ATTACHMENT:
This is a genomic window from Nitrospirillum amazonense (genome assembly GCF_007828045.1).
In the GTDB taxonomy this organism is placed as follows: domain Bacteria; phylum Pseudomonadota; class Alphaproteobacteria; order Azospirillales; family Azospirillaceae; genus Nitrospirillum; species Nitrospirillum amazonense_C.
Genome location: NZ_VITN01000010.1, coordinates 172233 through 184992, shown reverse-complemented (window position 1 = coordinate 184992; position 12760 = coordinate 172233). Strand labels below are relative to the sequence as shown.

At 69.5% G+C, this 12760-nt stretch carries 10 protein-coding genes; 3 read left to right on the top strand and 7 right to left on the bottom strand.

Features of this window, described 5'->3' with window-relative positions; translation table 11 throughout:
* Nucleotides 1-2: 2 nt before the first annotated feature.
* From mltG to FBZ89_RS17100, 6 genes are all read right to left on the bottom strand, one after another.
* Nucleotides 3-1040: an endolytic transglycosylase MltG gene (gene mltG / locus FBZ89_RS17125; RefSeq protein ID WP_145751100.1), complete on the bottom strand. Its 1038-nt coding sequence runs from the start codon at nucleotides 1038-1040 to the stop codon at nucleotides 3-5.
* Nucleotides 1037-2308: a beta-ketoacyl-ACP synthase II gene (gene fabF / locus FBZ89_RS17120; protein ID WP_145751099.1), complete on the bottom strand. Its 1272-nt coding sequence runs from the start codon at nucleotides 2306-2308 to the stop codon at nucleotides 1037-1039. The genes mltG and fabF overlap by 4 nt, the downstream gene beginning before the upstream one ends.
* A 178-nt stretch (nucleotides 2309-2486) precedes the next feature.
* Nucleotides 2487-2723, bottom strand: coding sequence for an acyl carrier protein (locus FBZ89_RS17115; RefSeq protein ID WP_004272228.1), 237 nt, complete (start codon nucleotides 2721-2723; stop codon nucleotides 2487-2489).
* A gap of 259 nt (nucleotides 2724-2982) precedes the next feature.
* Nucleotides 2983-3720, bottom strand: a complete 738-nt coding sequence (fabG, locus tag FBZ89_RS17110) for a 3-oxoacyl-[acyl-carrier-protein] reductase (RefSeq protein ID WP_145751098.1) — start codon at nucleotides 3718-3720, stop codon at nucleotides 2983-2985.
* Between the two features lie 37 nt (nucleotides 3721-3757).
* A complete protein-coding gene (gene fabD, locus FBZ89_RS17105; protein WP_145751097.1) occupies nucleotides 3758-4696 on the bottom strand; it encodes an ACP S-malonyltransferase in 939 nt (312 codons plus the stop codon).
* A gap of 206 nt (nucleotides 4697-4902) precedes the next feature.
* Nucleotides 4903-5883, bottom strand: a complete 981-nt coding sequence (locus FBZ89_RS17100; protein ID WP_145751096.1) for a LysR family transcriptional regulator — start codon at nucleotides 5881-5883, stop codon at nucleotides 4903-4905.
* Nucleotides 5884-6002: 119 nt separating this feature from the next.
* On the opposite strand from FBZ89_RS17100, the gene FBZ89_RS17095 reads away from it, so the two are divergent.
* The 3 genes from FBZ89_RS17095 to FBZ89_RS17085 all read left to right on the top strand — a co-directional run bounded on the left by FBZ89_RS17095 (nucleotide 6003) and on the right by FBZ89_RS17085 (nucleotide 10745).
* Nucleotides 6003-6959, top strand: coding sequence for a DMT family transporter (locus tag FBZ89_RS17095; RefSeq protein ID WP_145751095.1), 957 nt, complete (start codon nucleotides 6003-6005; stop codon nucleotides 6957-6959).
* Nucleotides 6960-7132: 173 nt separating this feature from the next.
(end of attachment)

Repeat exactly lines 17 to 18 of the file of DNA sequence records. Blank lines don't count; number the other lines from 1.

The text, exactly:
* Nucleotides 4903-5883, bottom strand: a complete 981-nt coding sequence (locus FBZ89_RS17100; protein ID WP_145751096.1) for a LysR family transcriptional regulator — start codon at nucleotides 5881-5883, stop codon at nucleotides 4903-4905.
* Nucleotides 5884-6002: 119 nt separating this feature from the next.